The Champagne & Sparkling Wine World Championships 2016 announces Gold & Silver medal results

The Champagne & Sparkling Wine World Championships (CSWWC) is delighted to unveil a record number of 149 Gold & 143 Silver medals for 2016, all of which are now available to view at

All the Champagne Gold & Silver medal winners can also be found here.

With the unrivalled sparkling wine experience of our three judges (the “Dream Team” of Tom Stevenson, Essi Avellan MW and Dr Tony Jordan), it is little wonder that no other competition can boast the breadth and quality of entries that the CSWWC receives. With 22% more entries than last year and producers competing from no less than 26 countries, including first time participants from Armenia, Croatia, Moldova and Ukraine, the CSWWC is the largest and most relevant sparkling wine competition in the world.

France gained the largest haul of Gold medals with a fantastic 69, of which 67 were awarded to Champagnes and the others two from the Loire. The judges were delighted to discover that not only were Champagne entries significantly higher this year, but that 25% of the participating producers were growers, enabling them to award “Best Grower Champagne” for the very first time. They were also particularly impressed by the quality of the Italian, Spanish and the English entries, with 30, 11 and 16 Gold medals awarded to these countries respectively. The Italian Golds were dominated by wines from Franciacorta (14) and Trentodoc (11). Of the New World countries, Australia romped home with 9 Gold and 9 Silver medals, closely followed by New Zealand and Argentina.

The judges were thrilled to award their first Gold medals to Hungary and China! As Tom Stevenson, Founder and Chairman of the Judges, explains “With the spread of technology and expertise world class sparkling can now be found in countries where the fizz was undrinkable or non-existent 10 years ago.”

The Best in Class, National Champions and four World Champions by Style will be revealed at this year’s CSWWC Awards Dinner at Vintners’ Hall in London on 1st September. These awards will be published in Q3 Issue of The World of Fine Wine magazine, which is due out later that week, while tasting notes and price categories for all this year’s Gold and Silver medal winning wines in addition to a full listing of the awards will be published in Tom Stevenson’s Champagne & Sparkling Wine Guide 2017 (due out in October 2016).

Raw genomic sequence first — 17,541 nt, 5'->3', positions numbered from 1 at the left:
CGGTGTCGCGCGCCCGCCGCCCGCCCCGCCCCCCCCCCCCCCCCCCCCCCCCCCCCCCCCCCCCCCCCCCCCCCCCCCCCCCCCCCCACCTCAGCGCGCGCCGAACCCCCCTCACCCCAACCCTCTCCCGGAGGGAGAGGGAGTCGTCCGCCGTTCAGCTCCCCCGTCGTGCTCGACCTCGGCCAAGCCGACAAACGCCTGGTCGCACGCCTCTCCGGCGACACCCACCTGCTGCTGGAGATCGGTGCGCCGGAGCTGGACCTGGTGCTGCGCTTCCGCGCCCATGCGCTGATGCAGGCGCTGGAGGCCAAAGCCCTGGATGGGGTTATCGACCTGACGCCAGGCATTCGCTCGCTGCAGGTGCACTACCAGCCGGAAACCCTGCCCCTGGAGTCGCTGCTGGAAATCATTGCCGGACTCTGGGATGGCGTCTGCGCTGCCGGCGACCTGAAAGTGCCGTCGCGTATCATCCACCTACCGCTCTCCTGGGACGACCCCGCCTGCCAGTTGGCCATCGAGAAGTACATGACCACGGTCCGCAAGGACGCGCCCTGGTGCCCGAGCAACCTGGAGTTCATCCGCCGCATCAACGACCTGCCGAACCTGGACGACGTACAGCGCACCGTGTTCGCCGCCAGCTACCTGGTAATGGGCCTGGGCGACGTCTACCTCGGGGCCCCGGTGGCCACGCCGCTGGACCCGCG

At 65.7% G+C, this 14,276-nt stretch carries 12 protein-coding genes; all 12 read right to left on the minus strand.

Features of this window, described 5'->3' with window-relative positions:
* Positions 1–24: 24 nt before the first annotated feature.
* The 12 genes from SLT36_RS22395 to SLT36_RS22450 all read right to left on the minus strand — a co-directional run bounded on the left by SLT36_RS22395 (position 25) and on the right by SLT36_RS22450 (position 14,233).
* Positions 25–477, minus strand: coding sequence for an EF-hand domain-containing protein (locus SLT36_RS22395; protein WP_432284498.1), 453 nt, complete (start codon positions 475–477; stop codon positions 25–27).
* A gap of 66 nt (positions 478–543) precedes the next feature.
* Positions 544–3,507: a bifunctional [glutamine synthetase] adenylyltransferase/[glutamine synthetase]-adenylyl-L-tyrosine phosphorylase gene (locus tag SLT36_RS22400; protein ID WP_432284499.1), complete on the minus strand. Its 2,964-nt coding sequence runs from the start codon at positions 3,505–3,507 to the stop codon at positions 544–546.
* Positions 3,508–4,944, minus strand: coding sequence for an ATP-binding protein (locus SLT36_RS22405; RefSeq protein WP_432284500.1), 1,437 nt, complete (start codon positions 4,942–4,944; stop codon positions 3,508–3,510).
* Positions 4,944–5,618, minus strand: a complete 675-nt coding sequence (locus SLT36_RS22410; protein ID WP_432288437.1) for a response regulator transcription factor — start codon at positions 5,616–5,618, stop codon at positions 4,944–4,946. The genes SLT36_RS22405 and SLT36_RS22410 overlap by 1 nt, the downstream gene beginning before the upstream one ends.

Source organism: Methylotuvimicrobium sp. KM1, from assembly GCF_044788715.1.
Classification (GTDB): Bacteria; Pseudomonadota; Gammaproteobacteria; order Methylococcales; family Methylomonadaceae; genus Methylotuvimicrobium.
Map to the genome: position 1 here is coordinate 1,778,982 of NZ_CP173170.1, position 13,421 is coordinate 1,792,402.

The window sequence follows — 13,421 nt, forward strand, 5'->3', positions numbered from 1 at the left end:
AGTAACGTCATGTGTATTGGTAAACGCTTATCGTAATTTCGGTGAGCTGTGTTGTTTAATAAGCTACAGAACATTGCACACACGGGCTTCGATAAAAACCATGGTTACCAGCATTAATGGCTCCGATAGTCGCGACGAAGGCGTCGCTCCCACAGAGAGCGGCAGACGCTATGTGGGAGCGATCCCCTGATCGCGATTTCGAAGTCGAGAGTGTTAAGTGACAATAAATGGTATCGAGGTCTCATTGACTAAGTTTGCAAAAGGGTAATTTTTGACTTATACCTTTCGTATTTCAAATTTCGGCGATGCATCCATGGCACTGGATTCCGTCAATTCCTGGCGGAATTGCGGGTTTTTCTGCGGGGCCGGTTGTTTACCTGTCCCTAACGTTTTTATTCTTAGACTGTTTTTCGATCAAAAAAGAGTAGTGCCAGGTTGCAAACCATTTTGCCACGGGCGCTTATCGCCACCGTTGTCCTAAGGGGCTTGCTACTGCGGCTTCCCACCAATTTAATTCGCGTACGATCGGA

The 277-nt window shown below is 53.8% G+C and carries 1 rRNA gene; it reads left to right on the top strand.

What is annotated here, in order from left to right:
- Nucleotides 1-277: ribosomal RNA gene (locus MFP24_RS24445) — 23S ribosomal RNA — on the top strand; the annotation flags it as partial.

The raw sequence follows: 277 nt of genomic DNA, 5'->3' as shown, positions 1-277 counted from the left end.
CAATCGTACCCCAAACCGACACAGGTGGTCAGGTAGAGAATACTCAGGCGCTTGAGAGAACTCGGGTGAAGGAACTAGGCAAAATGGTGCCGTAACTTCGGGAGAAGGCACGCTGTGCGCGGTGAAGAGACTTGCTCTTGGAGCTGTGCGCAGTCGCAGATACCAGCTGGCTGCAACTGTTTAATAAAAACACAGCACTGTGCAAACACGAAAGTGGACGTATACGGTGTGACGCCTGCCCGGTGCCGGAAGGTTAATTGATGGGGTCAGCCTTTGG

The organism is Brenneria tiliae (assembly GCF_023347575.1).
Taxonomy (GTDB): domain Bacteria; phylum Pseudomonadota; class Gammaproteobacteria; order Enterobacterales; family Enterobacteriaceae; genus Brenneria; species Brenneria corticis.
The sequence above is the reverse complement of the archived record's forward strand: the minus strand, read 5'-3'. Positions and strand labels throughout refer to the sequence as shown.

Tom Stevenson went on to say “It is worth reiterating for any journalist or publication new to this competition that we taste blind (which is to say we have no knowledge of the identity of each wine beyond its origin, basic style and grape varieties); we judge medals and Best in Class strictly in flights of the same origin and style (Cava Rosé exclusively against Cava Rosé, Australian Blanc de Blancs exclusively against Australian Blanc de Blancs etc.); we judge wines conventionally as Gold, Silver, Bronze, Commended, No Award, Possibly Faulty and Definitely Faulty,  but we award – unconventionally – only Gold and Silver medals because these are the truly outstanding wines; and we only judge in flights of different style for National trophies and different origin for World Champion trophies.

“Although we do not award medals lower than Silver, we take a keen interest in theoretical Bronze winners. With a Bronze from a classic sparkling wine appellation, it is easy for producers to submit a magnum the next year and almost guarantee a Silver or even a Gold because the difference in quality between a regular 75cl bottle and a magnum of effectively the same wine is truly that great. However, when a Bronze is from a relatively obscure, unknown or untested region, they have virtually no local expertise to assist them, so it is important for those producers to understand that they could be on the verge of achieving a world class sparkling wine. We make the judges’ notes for such wines exclusively available on a confidential basis and recommend they use this feedback to fine-tune their improvements. The competition becomes a record of their progress and, hopefully, it will eventually lead to a Silver or Gold medal. There were 195 theoretical Bronze medal wines this year. They won nothing, but they can and should give hope for the future.”

The CSWWC is the first and only terroir-driven competition judged exclusively by internationally renowned fizz experts who taste each and every wine submitted to guarantee an unprecedented level of consistency and accuracy of the medals awarded.

The Champagne & Sparkling Wine World Championships